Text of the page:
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Austin Healey parts spares and accessories are available for Austin Healey 100, 100-6, 3000, Sprite, Bugeye (Frogeye) and other Healey models from British car spares company LBCarCo.

Austin-Healey Sprite - Frogeye clutch woes

About 5 years ago I got fed up with trying to get 9-spring clutches to work on my 998cc, so had the flywheel drilled for a 1275 clutch. This worked brilliantly, until last December when it intermittently failed. It just would not disengage every now and then. So the other week I pulled everything out and found that the release plate was rattling around because its retainer had fractured. I have put in a new Borg and Beck 1275 clutch kit and now find that it won't disengage. The whole set-up is identical to what I had before, but the pedal travel seems shorter. I have an adjustable pushrod on the slave cylinder and with this adjusted right out to give maximum travel for the piston, the clutch still won't disengage.

For the record, I have 948 master and slave cylinders, 1275 release bearing (came with the kit), and 1098 release fork as I have a 1098 gearbox. I checked release bearing clearance on assembly and it was minimal. It's difficult to check operation out of the car without the hydraulic connection. Any ideas folks?
L B Rose

Suggest you repost in MG midget forum. Very active site
g Victors

In case anyone is curious, here is the outcome of this saga.

The problem was that with the original 7/8" master cylinder the slave was being pushed too far. I had assumed that the slave would limit the clutch throw, but not so. It was being pushed up against the flywheel, wearing out the retainer which fits over the diaphragm fingers. After fitting the new clutch, a quick fix was to put a bit of wood under the carpet!

I have now sleeved the master down to 3/4" and made a new piston on the lathe. With careful pushrod adjustment it works OK. The pushrod has to be shortened by 1/2", but another problem was that it was thicker than the brake one. Not sure why, but I turned it down a bit. With the smaller piston there is less room for the rod to move up and down with pedal travel, so it binds in the piston. This is why it's shorter, but it mustn't be be too thick either.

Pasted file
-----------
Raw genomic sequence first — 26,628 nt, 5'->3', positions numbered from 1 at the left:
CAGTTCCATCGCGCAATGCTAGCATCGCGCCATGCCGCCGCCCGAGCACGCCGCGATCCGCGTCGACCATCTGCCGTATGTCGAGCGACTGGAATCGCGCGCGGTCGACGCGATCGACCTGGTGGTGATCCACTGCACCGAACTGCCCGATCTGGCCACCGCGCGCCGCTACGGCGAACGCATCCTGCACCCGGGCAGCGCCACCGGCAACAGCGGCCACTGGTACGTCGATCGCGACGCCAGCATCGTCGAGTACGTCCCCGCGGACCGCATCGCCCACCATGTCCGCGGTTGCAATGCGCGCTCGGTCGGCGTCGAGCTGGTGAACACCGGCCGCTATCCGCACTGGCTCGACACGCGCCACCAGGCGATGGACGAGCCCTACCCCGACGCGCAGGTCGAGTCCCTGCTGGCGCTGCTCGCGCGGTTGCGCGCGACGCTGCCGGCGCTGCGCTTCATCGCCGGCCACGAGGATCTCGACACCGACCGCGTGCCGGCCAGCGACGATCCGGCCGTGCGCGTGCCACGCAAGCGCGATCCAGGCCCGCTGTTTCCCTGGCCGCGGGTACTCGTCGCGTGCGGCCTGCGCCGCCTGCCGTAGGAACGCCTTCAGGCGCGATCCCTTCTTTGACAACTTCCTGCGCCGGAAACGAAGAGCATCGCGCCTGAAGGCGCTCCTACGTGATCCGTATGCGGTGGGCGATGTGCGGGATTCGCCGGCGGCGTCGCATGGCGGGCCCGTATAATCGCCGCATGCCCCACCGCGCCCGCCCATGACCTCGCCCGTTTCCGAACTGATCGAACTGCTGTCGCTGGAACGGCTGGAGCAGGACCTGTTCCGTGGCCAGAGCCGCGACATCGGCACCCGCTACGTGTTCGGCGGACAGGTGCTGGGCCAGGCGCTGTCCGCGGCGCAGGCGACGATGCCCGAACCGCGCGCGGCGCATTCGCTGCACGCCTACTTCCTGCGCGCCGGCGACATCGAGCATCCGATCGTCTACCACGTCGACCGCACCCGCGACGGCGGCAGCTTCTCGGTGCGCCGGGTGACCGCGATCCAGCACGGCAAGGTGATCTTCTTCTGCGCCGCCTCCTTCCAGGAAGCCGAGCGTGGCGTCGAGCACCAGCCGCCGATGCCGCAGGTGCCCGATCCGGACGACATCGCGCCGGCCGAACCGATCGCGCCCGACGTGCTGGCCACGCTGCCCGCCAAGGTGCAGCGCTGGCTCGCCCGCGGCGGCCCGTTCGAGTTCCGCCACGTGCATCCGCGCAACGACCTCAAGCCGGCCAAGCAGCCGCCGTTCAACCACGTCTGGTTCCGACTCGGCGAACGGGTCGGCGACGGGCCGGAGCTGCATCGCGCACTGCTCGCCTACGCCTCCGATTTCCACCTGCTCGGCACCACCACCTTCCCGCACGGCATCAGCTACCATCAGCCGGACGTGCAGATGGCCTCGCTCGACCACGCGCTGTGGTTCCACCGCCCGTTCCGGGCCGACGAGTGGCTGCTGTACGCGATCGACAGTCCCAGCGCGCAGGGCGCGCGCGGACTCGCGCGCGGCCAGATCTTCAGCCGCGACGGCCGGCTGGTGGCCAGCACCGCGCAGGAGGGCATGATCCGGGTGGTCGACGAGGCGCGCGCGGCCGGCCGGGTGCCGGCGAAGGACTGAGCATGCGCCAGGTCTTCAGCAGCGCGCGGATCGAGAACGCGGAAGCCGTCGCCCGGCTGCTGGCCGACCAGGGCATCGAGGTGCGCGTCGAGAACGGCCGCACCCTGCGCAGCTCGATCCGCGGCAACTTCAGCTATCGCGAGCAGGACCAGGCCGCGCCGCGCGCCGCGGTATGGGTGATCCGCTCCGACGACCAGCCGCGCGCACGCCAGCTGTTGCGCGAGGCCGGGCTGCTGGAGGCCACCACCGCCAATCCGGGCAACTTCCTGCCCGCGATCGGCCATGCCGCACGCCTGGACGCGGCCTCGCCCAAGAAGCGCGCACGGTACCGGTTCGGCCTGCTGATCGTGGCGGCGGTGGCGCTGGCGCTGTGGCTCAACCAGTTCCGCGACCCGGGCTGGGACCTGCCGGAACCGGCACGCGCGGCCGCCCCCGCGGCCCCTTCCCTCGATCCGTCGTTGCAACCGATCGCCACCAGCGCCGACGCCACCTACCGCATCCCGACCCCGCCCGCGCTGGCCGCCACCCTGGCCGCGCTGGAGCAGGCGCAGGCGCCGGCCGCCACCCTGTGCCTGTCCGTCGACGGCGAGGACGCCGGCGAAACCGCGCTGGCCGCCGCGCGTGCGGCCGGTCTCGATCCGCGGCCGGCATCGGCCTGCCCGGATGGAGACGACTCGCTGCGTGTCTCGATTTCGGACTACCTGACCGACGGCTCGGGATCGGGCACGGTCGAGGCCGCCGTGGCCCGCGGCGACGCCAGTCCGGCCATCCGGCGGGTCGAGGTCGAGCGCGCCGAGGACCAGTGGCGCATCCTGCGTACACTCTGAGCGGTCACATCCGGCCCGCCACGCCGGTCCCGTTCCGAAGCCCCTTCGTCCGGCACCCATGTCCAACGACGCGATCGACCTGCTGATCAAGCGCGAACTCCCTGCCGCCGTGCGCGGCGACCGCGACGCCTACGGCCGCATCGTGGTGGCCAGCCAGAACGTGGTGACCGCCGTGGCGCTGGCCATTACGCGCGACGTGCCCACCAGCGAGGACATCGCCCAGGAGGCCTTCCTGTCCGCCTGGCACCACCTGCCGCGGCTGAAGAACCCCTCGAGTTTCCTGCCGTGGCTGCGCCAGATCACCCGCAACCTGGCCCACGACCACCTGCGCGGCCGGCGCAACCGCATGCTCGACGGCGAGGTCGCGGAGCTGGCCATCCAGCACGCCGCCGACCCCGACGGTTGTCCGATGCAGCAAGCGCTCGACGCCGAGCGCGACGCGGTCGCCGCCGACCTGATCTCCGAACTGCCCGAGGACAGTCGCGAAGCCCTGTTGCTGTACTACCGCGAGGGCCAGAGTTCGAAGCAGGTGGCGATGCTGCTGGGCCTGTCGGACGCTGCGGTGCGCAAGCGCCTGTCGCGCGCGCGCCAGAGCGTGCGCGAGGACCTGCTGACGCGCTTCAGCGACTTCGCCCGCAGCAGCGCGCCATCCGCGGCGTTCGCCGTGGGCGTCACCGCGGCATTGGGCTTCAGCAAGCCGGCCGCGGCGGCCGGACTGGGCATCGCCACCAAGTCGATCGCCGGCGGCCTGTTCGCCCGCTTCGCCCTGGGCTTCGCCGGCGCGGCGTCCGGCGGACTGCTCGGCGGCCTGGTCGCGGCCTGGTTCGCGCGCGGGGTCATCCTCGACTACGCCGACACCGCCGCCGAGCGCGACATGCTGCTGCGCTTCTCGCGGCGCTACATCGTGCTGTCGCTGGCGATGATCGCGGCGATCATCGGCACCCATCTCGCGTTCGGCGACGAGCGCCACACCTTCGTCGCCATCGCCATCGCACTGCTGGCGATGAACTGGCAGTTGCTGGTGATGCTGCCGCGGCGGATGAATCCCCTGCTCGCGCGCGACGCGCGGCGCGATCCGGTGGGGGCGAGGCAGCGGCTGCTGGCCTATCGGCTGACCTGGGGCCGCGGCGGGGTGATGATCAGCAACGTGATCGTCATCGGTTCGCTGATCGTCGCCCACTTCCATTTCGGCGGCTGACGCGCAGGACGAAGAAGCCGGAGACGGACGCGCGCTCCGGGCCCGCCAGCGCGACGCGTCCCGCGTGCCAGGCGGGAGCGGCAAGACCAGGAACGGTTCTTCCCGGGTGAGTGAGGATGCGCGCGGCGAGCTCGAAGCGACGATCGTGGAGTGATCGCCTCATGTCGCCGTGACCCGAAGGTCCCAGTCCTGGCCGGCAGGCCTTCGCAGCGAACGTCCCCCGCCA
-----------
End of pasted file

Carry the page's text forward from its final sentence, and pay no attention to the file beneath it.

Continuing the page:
L B Rose

I have a strange problem. I fitted a new clutch to my 948cc engine, having had the flywheel skimmed to remove the grooving caused by failure of the previous clutch. Now I find I have very limited pedal travel and a lot of lost motion in the pedal. I tried adjusting the push rod at the master cylinder to take up some movement but I couldn't get much improvement. I wondered if it was a hydraulic problem so pumped the pedal and found I could get a better pedal but then the slave cylinder popped its piston out - clearly there is too much travel now on the thrust release bearing. I'm seeking opinions as to the solution - has the flywheel skim moved the clutch too far away from its original position? Could there be a fault with the new clutch? Would a longer push rod solve the problem? I really don't want to take the engine out again!
NRB Furness

This thread was discussed between 18/03/2015 and 20/05/2016

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